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Late 19th century food scientists examined meat doneness, offering temperature/time recommendations according to type of meat, cut, and method of cooking. Meat thermometers (1930s) took the guesswork out of judging doneness. When today we ask for our steak well done, medium or rare, we are repeating a choice that the Renaissance writers revived from Hippocratic writings.

Like their 17th century predecessors, early 20th cooking texts warn against rare meat. Black and blue (aka "Pittsburgh style" steak surfaces in print in the 1970s. In 1626 Pierre Duchatel noted the physical reactions to be expected from meat prepared in each of the thre ways '(1)...well-Boiled meat is suitable to the digestion. (2)...those meats that have been medium boiled or medium roasted add moderately to vigor and digestion.

That medieval French cooks too this warning seriously and rarely roasted their beef is evident in the large stocks of beef bouillon that our recipes imply was always on hand for ready use in other preparations." ---Early French Cookery: Sources, History, Original Recipes and Modern Adaptations, D.

If the ignorant cook were to subject beef to a roasting, so further drying its already dry nature, this could be quite dangerous to the unfortunate person who was to eat it later, and could even put him or her at risk of an attack of melancholia or a bilous upset.

The texture of raw meat is a kindk of slick, resistant mushiness.

The fluid release is at its maximum when the meat is only lightly cooked, or done 'rare.' As the temperature increases and the meat dries out, physical change gives way to chemical change, and to the development of armo as cell molecules break apart and recombine with each other to form new molecules that not only smell meaty, but also fruity and floral, nutty and grassy (esters, ketones, aldehydes)...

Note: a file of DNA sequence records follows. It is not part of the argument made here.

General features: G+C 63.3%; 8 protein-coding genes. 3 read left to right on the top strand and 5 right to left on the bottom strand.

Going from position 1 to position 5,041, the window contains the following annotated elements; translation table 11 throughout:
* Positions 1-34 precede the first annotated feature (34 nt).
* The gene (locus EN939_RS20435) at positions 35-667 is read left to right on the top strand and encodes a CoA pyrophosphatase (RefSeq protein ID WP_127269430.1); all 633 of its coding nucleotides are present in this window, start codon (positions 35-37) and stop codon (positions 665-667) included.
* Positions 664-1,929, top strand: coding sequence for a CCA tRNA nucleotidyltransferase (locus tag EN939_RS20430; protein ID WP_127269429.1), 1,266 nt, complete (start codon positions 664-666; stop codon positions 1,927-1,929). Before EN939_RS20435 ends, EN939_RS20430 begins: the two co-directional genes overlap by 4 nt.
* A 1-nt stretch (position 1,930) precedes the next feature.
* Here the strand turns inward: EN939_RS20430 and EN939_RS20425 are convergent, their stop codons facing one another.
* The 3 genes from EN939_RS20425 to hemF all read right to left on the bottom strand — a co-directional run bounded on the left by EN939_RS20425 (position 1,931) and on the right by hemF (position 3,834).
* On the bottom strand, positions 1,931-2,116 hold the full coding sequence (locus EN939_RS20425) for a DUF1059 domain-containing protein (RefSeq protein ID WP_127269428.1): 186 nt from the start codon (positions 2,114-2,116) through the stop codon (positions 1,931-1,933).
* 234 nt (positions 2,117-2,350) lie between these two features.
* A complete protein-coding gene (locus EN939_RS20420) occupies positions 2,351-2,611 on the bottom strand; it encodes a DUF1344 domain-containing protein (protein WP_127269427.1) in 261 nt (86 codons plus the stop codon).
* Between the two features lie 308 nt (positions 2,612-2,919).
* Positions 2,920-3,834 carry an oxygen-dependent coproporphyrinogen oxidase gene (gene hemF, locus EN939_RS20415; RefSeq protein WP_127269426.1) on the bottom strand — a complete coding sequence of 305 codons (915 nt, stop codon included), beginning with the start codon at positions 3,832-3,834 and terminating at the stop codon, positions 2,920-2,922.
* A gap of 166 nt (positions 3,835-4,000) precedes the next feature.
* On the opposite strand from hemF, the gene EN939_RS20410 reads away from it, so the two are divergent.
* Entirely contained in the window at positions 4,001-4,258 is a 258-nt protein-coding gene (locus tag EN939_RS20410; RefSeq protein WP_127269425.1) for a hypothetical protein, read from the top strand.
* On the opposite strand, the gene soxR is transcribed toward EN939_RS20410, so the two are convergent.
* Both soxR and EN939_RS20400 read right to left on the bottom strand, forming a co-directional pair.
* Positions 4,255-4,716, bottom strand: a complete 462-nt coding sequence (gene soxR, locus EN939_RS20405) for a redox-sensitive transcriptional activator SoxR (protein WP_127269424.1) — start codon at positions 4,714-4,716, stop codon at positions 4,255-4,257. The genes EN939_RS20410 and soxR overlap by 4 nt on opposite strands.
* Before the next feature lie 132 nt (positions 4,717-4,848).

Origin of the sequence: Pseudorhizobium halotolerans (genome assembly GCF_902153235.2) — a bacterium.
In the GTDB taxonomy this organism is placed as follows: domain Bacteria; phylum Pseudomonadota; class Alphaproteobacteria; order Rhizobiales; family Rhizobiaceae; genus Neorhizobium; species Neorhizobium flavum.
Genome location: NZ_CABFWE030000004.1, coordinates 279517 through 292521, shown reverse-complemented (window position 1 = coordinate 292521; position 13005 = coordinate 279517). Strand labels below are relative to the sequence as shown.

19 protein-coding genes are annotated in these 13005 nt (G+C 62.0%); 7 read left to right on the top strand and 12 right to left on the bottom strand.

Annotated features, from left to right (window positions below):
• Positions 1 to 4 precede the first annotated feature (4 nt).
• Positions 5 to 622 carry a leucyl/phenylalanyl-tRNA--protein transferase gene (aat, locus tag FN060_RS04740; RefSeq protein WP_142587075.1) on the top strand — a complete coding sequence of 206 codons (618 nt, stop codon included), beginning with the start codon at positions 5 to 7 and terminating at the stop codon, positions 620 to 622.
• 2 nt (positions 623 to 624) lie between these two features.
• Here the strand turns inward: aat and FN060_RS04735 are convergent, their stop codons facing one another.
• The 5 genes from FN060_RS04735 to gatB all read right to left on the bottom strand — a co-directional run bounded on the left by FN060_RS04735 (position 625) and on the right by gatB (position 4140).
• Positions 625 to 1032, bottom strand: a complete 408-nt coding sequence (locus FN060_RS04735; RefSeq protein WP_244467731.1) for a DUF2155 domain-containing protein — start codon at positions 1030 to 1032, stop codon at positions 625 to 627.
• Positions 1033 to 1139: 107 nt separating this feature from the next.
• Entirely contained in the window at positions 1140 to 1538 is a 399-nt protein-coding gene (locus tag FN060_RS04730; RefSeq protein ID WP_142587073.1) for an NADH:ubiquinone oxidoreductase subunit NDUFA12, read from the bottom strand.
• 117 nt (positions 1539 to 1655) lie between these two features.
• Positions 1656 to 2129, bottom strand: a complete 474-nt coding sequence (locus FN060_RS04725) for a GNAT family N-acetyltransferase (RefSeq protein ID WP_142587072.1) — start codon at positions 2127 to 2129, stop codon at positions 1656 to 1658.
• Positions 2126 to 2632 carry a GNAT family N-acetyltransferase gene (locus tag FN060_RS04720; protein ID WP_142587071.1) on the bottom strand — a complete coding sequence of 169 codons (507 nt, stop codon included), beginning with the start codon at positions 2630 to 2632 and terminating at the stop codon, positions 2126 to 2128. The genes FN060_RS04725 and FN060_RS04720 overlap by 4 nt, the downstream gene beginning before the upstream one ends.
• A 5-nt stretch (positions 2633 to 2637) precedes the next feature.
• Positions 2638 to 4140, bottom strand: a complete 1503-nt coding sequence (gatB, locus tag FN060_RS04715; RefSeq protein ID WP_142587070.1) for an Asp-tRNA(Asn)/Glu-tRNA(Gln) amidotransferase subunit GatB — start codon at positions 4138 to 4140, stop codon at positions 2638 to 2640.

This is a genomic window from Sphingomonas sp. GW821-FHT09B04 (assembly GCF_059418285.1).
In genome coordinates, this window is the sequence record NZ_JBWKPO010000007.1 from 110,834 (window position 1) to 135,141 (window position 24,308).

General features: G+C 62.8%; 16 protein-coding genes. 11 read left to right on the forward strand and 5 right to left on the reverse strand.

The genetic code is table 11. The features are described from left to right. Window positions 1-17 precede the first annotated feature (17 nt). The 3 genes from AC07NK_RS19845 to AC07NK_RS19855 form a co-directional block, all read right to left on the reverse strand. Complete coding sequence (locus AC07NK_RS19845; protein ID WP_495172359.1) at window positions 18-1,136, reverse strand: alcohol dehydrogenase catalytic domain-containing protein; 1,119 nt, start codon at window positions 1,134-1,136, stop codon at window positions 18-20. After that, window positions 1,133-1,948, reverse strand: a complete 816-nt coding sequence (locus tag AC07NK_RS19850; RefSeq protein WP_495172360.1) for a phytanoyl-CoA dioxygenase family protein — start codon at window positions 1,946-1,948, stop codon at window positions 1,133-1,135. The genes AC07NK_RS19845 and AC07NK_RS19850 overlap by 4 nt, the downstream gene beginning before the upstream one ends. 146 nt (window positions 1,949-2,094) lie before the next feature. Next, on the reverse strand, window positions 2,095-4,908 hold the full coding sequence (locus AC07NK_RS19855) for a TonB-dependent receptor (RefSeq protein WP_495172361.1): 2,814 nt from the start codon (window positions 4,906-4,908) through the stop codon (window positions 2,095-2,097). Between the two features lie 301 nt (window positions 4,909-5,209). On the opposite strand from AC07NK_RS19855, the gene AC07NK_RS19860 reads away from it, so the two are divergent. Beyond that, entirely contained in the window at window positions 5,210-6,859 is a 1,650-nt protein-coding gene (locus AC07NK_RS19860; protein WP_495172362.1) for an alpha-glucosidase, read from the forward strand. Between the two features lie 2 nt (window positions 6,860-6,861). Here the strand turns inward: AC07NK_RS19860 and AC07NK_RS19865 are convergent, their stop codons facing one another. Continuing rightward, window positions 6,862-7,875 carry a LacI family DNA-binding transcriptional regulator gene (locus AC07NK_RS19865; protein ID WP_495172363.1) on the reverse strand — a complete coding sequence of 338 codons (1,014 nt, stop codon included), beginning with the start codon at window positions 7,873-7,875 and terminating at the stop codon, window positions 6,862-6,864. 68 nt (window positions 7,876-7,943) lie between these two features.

Roasting, the application of direct heat at close proximity, was appropriate for a cold, moist meat such as pork because the open fire would warm and dry.

167 Coole endiffe, radish, new egs rosted reare, And late-prest cheese; which earthen dishes beare. Ovid Baucis & Philemon in Fables 159 New-laid Eggs, which Baucis busie Care Turn'd by a gentle Fire, and roasted rear. Recipes for hours-long braising or stewing were developed for mature animals with substantially cross-linked collagen that took a long time to dissolve into gelatin.

Fat coats and lubricates meat fibers during cooking, and stimulates the flow of saliva and creates the sensation of juiciness no matter hwo dry the meat fibers themselves have become.

147-151) "Many traditional meat recipes were developed at a time when meats came from mature, fatty animals, and so were fairly tolerant of overcooking.

Tough cuts are best heated for a prolonged period at temperatures approaching the boil, usually by stewing, braising, or slow-roasting." ---On Food and Cooking: The Science and Lore of The Kitchen, Harold Mc Gee, completely revised and updated [Scribner: New York] 2004 (p.

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